The Internal Revenue Service is making it easier for some charitable taxpayers and their employers to donate as the nation rushes relief to areas ravaged by Hurricane Harvey. The IRS just announced it will not tax proceeds from “leave-based donation programs” that will benefit Hurricane Harvey victims.
Some, but not all, employers allow their workers to trade in their vacation, personal leave or sick time for cash payments sent to charities. Here’s how the programs work. The employee authorizes the exchange. Then, instead of paying him/her for leave time, the employer sends the cash donation directly to a charity or relief effort.
The IRS now says those charitable gifts for Hurricane Harvey relief will not be included in the employee’s wages. They’re tax-free. Of course, that also means the employee also can’t claim a charitable deduction for the donation on his/her personal tax return.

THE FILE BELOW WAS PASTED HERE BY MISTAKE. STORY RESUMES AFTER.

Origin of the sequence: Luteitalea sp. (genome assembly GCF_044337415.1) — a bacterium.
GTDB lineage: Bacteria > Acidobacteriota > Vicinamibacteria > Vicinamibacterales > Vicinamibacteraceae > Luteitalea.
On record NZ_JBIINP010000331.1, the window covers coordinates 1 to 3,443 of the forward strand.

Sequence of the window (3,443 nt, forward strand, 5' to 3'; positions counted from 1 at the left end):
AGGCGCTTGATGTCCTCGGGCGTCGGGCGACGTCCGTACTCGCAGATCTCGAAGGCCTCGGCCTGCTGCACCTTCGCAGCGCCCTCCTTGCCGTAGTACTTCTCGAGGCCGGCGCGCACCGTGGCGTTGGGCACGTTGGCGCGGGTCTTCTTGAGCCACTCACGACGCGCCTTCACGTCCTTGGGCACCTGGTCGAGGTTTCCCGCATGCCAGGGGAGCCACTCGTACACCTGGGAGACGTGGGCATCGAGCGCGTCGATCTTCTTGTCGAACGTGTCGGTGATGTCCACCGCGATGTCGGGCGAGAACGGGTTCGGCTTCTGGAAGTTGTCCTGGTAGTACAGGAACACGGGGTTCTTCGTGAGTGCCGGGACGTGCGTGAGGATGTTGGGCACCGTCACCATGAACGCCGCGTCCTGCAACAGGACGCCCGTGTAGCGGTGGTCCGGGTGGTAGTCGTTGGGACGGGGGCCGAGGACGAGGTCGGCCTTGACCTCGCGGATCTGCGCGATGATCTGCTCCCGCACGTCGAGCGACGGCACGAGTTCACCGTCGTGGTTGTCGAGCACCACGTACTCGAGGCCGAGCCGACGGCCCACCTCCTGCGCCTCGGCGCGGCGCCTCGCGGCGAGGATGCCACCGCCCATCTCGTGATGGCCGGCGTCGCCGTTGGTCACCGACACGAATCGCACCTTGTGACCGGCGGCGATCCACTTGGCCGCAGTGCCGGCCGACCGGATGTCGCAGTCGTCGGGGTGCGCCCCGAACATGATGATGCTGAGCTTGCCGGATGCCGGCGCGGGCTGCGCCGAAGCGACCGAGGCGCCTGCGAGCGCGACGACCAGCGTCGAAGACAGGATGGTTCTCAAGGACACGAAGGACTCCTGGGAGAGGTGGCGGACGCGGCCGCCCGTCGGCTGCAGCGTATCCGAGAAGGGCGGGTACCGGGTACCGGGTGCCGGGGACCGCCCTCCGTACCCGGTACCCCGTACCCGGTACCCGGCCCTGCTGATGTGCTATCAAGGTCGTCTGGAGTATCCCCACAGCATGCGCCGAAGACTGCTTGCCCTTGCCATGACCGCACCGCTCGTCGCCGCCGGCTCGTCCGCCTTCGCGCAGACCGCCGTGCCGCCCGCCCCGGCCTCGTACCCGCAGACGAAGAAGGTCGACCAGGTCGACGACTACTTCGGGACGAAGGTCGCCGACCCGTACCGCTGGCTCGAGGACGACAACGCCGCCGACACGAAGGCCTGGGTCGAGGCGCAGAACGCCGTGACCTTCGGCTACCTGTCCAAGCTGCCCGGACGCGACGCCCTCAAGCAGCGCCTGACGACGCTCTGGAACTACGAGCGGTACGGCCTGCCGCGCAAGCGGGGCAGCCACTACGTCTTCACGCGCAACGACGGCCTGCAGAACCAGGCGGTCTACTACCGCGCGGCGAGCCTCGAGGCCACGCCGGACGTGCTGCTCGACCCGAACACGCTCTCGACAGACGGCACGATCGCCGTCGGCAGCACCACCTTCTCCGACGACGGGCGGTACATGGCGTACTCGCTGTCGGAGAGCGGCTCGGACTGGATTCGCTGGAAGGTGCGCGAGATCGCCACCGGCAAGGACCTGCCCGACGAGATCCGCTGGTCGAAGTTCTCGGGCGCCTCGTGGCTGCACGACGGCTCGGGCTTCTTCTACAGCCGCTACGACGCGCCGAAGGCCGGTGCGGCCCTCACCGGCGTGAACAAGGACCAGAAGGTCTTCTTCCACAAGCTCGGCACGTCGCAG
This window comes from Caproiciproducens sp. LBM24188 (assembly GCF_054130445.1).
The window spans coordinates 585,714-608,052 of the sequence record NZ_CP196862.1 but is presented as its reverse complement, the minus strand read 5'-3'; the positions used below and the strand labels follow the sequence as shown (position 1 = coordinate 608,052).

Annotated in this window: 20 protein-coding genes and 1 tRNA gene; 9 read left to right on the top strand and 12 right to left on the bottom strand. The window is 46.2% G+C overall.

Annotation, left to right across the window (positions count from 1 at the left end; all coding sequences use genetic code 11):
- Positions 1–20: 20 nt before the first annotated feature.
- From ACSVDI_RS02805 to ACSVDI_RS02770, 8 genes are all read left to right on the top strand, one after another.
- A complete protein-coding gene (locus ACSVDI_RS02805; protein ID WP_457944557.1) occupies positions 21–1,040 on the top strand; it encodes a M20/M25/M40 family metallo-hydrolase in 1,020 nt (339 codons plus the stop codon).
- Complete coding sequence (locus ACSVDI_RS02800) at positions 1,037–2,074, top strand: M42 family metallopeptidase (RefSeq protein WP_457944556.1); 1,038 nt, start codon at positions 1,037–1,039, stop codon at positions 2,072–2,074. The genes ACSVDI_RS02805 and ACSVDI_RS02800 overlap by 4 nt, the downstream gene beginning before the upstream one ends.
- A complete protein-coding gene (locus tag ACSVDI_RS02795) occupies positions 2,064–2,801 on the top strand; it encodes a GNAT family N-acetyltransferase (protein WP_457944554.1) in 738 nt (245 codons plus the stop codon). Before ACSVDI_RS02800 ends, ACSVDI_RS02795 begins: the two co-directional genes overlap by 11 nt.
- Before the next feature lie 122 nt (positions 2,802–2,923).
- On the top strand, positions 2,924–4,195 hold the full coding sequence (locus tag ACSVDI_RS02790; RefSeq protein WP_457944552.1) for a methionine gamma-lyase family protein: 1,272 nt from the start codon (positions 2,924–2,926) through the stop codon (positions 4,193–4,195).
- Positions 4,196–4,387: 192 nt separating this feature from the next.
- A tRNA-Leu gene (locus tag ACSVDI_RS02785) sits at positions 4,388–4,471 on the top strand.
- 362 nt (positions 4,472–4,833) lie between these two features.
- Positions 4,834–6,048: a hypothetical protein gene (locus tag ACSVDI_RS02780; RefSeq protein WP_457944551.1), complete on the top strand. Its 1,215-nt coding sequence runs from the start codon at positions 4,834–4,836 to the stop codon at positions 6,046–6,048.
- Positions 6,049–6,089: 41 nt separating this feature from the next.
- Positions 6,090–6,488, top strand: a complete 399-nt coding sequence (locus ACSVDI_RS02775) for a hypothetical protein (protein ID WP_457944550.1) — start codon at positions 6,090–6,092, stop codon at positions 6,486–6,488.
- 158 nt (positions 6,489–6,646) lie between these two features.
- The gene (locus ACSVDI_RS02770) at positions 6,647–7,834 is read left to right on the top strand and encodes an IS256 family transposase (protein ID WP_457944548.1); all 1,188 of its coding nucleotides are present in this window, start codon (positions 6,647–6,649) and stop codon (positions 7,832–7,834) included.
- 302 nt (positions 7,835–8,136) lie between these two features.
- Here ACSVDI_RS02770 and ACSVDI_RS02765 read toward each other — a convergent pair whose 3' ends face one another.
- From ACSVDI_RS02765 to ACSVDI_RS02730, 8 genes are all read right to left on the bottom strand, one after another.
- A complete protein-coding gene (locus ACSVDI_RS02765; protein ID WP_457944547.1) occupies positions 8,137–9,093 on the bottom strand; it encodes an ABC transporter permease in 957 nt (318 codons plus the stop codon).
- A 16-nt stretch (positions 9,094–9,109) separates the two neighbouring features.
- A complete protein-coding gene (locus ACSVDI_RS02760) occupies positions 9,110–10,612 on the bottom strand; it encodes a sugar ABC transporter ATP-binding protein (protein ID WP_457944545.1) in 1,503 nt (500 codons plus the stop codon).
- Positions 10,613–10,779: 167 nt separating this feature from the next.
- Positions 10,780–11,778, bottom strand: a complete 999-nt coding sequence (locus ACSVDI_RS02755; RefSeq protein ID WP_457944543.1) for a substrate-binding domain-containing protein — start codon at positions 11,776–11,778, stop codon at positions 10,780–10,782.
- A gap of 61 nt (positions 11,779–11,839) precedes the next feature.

Employers offering the leave-based plans also receive some tax advantage. The IRS allows them to deduct those donated dollars as business expenses.
The special tax treatment will continue through this year and calendar year 2018, the agency says.
The IRS has offered similar relief before, not only for hurricanes (Matthew in 2016, Sandy in 2012, Katrina in 2005), but also for other disasters, such as the Ebola medical emergency in West Africa in 2014.
If you’re inclined to help that way, check to see if your employer offers this type of charitable giving.
If you want the legalese about leave-based donation payments related to Hurricane Harvey, see IRS Notice 2017-48. More information about Harvey and related issues from the IRS is available at a special Web page: https://www.irs.gov/newsroom/help-for-victims-of-hurricane-harvey.
Of course, feel free to check in with us at EricJohn Ltd. for tax advice on “leave-based” and other types of donations.